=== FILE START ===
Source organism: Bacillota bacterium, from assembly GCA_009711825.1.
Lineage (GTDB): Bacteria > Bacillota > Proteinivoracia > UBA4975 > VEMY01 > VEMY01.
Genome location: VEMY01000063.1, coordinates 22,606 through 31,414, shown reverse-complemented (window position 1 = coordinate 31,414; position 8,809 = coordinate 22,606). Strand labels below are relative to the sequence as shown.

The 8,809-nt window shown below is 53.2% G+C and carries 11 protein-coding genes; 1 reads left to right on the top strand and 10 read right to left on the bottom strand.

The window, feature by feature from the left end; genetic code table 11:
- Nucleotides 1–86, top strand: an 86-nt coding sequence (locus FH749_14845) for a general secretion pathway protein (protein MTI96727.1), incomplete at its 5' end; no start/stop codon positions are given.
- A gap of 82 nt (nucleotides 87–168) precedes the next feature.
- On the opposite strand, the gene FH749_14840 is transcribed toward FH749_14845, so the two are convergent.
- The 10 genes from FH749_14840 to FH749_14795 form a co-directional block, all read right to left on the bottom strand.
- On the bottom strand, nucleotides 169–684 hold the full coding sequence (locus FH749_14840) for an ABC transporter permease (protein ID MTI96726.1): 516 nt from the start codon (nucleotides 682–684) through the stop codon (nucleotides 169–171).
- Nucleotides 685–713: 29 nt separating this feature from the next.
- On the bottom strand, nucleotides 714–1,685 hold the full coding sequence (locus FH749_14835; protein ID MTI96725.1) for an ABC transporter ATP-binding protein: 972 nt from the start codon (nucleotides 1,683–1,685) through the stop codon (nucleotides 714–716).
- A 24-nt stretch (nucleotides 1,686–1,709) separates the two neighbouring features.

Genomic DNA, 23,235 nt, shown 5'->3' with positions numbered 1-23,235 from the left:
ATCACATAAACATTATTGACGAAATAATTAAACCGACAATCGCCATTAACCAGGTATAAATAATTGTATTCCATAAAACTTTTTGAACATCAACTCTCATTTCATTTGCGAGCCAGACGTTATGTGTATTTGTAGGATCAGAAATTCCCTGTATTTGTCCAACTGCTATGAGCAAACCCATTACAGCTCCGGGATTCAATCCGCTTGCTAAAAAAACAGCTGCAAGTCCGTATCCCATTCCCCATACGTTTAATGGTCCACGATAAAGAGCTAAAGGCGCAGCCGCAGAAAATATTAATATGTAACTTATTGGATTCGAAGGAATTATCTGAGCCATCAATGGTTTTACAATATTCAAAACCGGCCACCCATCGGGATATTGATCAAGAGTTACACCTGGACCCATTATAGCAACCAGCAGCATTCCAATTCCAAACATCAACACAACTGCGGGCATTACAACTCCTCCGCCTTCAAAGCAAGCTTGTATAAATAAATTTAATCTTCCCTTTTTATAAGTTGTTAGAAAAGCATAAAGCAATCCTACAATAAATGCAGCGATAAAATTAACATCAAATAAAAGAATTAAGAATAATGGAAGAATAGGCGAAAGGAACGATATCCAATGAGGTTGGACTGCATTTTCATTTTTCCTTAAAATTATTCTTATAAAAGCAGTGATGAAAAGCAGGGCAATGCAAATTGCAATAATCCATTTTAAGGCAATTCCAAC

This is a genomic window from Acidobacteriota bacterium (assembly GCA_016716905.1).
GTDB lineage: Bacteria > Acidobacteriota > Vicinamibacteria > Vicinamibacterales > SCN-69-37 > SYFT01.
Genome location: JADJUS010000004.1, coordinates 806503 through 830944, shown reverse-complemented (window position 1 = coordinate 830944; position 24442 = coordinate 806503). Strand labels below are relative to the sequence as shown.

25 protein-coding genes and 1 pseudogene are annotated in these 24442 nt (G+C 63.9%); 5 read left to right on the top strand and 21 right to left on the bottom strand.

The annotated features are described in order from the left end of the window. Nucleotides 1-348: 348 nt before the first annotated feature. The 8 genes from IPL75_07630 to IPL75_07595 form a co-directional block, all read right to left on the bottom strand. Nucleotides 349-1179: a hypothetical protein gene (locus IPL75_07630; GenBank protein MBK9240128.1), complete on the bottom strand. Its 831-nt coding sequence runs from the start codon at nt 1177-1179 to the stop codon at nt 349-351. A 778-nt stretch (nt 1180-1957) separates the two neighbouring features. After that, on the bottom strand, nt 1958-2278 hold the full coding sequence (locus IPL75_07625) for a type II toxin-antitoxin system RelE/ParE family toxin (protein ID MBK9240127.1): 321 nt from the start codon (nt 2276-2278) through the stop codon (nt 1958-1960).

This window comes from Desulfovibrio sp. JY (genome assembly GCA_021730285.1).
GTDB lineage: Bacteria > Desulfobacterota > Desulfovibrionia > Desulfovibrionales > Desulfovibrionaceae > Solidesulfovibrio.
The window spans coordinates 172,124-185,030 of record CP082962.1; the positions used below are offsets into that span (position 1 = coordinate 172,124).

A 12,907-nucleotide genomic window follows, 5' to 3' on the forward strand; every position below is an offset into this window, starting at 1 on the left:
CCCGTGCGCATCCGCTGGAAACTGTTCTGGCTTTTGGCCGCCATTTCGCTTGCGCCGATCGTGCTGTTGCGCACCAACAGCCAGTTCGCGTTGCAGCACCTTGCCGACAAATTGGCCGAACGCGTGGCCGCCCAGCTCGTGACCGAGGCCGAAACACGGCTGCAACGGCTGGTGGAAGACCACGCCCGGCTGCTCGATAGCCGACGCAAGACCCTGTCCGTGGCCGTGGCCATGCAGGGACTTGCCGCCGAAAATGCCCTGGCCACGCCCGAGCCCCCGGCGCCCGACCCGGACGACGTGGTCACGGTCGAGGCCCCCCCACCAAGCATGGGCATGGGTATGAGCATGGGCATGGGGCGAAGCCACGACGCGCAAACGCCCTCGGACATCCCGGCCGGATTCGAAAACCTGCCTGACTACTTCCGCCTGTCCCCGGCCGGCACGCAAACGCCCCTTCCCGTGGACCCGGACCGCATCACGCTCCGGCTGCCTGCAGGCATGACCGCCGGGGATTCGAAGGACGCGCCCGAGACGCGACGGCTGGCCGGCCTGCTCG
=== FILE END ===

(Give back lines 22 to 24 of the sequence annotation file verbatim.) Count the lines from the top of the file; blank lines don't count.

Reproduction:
GTDB lineage: Bacteria > Desulfobacterota > Desulfovibrionia > Desulfovibrionales > Desulfovibrionaceae > Solidesulfovibrio.
The window spans coordinates 172,124-185,030 of record CP082962.1; the positions used below are offsets into that span (position 1 = coordinate 172,124).

A 12,907-nucleotide genomic window follows, 5' to 3' on the forward strand; every position below is an offset into this window, starting at 1 on the left: